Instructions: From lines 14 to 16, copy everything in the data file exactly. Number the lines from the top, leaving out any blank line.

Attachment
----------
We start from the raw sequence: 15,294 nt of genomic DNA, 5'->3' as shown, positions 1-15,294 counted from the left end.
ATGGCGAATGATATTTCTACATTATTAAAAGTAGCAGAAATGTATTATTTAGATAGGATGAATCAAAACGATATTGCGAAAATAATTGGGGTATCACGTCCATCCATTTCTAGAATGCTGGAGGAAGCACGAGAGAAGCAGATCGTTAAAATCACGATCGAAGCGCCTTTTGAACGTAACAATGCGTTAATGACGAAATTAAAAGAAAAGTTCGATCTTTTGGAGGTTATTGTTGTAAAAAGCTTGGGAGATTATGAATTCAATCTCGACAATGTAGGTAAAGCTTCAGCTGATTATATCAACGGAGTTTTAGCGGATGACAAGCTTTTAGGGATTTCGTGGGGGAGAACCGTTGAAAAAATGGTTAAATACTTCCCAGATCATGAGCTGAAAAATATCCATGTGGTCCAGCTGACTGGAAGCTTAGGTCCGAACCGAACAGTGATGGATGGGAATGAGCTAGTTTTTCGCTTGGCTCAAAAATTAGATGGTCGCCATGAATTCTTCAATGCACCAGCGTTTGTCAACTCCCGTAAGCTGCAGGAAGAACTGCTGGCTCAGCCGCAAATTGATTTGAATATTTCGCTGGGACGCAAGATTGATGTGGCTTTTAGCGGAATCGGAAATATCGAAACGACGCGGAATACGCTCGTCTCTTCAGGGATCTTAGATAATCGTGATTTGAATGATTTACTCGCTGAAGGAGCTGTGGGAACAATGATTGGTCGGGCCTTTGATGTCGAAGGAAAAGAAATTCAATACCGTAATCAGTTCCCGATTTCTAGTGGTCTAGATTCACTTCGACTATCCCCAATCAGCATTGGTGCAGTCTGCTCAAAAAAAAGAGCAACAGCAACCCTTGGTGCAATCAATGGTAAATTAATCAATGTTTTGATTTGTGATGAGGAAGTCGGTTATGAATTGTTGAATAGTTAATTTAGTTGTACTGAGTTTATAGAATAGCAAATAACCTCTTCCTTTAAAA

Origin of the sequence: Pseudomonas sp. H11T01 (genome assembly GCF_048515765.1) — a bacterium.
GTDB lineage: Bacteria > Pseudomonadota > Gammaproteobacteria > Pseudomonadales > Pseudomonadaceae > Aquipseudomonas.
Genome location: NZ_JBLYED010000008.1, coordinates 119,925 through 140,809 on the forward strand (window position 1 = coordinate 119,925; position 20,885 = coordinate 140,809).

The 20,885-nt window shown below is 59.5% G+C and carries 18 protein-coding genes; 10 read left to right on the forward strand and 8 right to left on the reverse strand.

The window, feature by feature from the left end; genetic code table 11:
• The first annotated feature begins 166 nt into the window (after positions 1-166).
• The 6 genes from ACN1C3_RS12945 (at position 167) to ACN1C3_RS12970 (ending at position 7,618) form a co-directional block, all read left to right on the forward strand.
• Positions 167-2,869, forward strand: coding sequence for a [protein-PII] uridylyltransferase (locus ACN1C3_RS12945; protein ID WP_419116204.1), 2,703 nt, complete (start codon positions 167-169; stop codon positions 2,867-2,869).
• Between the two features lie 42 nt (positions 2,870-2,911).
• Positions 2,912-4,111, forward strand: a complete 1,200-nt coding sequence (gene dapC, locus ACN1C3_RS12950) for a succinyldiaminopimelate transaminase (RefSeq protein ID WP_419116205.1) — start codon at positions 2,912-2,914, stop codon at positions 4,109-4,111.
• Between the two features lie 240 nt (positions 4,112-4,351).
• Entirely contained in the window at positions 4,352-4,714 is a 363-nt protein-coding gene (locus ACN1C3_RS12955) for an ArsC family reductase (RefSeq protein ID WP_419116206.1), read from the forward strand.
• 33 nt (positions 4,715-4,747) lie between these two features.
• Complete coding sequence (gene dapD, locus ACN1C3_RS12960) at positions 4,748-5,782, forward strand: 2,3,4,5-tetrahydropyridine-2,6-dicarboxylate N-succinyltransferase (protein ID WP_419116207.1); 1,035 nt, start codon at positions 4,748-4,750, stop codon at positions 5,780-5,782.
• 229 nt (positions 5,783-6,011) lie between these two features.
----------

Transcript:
• Entirely contained in the window at positions 4,352-4,714 is a 363-nt protein-coding gene (locus ACN1C3_RS12955) for an ArsC family reductase (RefSeq protein ID WP_419116206.1), read from the forward strand.
• 33 nt (positions 4,715-4,747) lie between these two features.
• Complete coding sequence (gene dapD, locus ACN1C3_RS12960) at positions 4,748-5,782, forward strand: 2,3,4,5-tetrahydropyridine-2,6-dicarboxylate N-succinyltransferase (protein ID WP_419116207.1); 1,035 nt, start codon at positions 4,748-4,750, stop codon at positions 5,780-5,782.